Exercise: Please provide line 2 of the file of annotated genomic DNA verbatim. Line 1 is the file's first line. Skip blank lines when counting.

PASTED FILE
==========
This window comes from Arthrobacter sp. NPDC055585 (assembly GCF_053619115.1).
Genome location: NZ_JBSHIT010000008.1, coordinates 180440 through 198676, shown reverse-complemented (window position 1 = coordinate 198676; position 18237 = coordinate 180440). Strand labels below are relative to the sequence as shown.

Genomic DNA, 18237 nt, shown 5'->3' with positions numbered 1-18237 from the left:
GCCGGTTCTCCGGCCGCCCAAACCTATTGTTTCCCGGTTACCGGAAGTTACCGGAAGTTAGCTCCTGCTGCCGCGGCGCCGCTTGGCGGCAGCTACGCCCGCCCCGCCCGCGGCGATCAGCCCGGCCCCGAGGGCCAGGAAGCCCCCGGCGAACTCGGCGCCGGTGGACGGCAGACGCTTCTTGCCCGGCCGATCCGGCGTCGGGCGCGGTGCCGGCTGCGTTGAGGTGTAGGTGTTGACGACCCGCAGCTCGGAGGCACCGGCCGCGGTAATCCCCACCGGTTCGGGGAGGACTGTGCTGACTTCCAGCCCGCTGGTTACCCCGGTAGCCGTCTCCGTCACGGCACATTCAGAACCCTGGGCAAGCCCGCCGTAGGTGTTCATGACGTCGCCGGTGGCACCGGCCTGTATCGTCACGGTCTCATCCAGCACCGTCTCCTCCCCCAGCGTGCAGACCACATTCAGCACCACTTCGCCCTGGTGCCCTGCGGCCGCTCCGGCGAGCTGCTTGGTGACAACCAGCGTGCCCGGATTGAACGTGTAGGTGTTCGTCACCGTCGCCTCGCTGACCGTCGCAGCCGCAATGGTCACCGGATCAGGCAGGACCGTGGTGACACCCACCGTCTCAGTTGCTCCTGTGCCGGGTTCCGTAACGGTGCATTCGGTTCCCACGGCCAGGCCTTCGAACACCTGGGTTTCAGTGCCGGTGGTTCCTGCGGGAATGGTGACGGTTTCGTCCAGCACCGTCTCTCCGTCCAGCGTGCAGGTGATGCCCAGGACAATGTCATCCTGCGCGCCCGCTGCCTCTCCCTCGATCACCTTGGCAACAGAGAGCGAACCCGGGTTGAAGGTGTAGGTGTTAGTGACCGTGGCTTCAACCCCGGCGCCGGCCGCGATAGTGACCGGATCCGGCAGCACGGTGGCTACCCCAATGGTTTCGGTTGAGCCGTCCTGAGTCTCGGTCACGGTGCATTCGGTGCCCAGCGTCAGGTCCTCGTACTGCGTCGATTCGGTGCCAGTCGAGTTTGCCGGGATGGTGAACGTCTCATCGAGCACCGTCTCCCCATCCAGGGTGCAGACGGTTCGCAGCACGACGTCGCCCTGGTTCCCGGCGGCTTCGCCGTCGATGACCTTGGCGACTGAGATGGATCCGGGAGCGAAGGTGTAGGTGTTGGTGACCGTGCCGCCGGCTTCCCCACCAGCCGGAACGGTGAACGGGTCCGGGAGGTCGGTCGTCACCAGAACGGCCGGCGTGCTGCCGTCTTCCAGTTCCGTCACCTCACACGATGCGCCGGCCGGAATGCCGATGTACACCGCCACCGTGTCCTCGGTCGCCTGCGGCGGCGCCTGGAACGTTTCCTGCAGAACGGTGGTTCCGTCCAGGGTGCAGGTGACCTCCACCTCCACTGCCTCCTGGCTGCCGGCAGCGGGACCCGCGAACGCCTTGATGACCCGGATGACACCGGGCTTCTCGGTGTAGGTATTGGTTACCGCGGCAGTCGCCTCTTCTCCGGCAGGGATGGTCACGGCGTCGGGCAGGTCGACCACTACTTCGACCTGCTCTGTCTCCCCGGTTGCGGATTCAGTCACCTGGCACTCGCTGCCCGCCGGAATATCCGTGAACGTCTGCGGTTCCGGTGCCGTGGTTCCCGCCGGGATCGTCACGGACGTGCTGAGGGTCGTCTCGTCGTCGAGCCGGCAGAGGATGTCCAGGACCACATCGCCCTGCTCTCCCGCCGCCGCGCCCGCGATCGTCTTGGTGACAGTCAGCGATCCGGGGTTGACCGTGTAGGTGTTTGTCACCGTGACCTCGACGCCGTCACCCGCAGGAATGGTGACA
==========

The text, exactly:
Genome location: NZ_JBSHIT010000008.1, coordinates 180440 through 198676, shown reverse-complemented (window position 1 = coordinate 198676; position 18237 = coordinate 180440). Strand labels below are relative to the sequence as shown.